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Python Python Basics Types and Branching Booleans

Ryan Butts
Ryan Butts
1,479 Points

What does craig mean when he says "string literals" or "boolean literals"? What does "literals" mean?

Just a bit confused by the term literals and how it relates to strings, booleans, and I guess the other data types as well? Thanks!

1 Answer

Jennifer Nordell
seal-mask
STAFF
.a{fill-rule:evenodd;}techdegree
Jennifer Nordell
Treehouse Teacher

Hi there, Ryan Butts! A "literal" in computer science is a fixed value. For instance, the string "hello world" is a string literal. The "opposite" of a literal (if you want to think of it that way), is a variable.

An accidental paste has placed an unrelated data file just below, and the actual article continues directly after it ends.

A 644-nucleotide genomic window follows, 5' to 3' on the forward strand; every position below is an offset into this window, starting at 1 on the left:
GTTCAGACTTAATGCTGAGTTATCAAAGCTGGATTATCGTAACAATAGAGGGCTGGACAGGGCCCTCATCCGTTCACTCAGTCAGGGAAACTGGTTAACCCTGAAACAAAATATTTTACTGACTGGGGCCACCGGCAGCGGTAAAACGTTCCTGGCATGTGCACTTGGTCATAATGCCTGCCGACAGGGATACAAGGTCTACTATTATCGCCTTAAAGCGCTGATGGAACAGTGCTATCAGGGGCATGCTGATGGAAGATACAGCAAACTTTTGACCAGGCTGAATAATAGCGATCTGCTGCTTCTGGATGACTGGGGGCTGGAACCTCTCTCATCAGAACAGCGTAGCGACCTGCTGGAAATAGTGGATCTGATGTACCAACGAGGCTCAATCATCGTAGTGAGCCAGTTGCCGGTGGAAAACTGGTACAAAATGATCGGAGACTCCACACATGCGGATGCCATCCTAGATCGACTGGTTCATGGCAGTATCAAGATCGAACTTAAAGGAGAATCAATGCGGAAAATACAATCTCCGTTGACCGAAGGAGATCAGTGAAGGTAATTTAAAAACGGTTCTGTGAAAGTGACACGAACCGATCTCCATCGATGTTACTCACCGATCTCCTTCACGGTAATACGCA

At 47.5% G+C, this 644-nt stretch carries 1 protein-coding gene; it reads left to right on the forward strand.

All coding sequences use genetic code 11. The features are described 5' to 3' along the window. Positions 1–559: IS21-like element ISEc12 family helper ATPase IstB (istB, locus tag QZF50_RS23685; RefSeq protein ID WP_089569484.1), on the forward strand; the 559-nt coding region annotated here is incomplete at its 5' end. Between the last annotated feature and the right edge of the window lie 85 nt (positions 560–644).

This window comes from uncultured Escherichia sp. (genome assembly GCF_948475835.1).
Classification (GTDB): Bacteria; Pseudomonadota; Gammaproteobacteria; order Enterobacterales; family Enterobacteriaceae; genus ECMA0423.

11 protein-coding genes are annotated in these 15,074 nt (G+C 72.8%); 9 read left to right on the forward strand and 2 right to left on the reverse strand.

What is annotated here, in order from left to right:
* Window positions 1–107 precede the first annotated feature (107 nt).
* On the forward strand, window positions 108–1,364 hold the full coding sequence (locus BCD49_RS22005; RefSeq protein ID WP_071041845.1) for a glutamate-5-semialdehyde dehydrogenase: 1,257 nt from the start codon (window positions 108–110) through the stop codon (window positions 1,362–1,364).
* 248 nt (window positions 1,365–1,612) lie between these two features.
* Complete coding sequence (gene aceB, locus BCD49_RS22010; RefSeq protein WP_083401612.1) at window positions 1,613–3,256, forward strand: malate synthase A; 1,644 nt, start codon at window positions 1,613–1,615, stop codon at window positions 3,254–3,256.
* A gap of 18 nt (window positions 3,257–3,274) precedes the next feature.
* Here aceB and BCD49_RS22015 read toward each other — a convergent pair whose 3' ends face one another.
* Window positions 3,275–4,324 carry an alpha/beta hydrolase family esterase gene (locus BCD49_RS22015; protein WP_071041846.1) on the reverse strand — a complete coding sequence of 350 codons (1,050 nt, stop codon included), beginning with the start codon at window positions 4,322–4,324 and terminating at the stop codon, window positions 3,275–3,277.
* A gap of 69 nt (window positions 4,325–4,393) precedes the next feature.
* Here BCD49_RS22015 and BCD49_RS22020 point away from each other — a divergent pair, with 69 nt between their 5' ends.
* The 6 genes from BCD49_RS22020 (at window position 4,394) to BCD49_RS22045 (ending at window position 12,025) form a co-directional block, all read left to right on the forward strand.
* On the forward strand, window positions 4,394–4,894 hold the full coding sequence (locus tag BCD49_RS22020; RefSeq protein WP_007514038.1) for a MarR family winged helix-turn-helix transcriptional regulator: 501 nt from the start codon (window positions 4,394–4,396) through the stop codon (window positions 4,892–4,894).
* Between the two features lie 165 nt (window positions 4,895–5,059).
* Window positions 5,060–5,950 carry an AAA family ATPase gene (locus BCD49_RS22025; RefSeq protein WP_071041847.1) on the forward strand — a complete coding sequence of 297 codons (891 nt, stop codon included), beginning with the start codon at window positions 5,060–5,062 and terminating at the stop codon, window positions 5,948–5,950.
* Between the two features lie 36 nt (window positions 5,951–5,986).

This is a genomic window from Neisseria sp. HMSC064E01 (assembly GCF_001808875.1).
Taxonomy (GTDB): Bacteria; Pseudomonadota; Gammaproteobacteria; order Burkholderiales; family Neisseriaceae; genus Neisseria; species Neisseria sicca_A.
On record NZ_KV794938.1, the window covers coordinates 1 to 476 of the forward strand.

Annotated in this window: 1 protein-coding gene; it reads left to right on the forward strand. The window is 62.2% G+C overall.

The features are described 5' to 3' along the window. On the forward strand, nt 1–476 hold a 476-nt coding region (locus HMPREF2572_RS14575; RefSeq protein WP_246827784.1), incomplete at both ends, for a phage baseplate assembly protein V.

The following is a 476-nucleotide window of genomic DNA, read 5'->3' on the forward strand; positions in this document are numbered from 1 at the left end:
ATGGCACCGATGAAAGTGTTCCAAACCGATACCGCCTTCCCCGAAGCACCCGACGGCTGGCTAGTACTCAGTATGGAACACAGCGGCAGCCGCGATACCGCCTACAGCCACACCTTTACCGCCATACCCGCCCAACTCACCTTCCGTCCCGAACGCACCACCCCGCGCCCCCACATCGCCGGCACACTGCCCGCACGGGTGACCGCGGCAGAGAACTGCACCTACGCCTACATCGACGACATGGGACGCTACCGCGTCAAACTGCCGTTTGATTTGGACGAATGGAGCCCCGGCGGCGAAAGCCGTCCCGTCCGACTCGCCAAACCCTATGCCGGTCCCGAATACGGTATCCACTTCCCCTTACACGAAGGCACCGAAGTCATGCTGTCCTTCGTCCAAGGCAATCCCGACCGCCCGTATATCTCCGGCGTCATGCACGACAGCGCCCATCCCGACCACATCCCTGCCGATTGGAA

Take this example:

my_string = "Hello World"
my_bool = True

print("Hi, Ryan")  # print a string literal
print(my_string)  # print a variable
print(my_bool)    # print a variable
print(False)          # print a boolean literal

The variable my_string holds a string literal of "Hello World". And the variable my_bool holds the boolean literal True. Because variables are just that, they don't really have a type until they are defined. Thus, if I were to say I'm printing a boolean literal, I would mean that I'm either printing True or False as opposed to a variable that holds that value.

Hope this helps! :sparkles:

Nicely explained. 👍

Ryan Caalim
Ryan Caalim
248 Points

Thank You for explaining, Jennifer!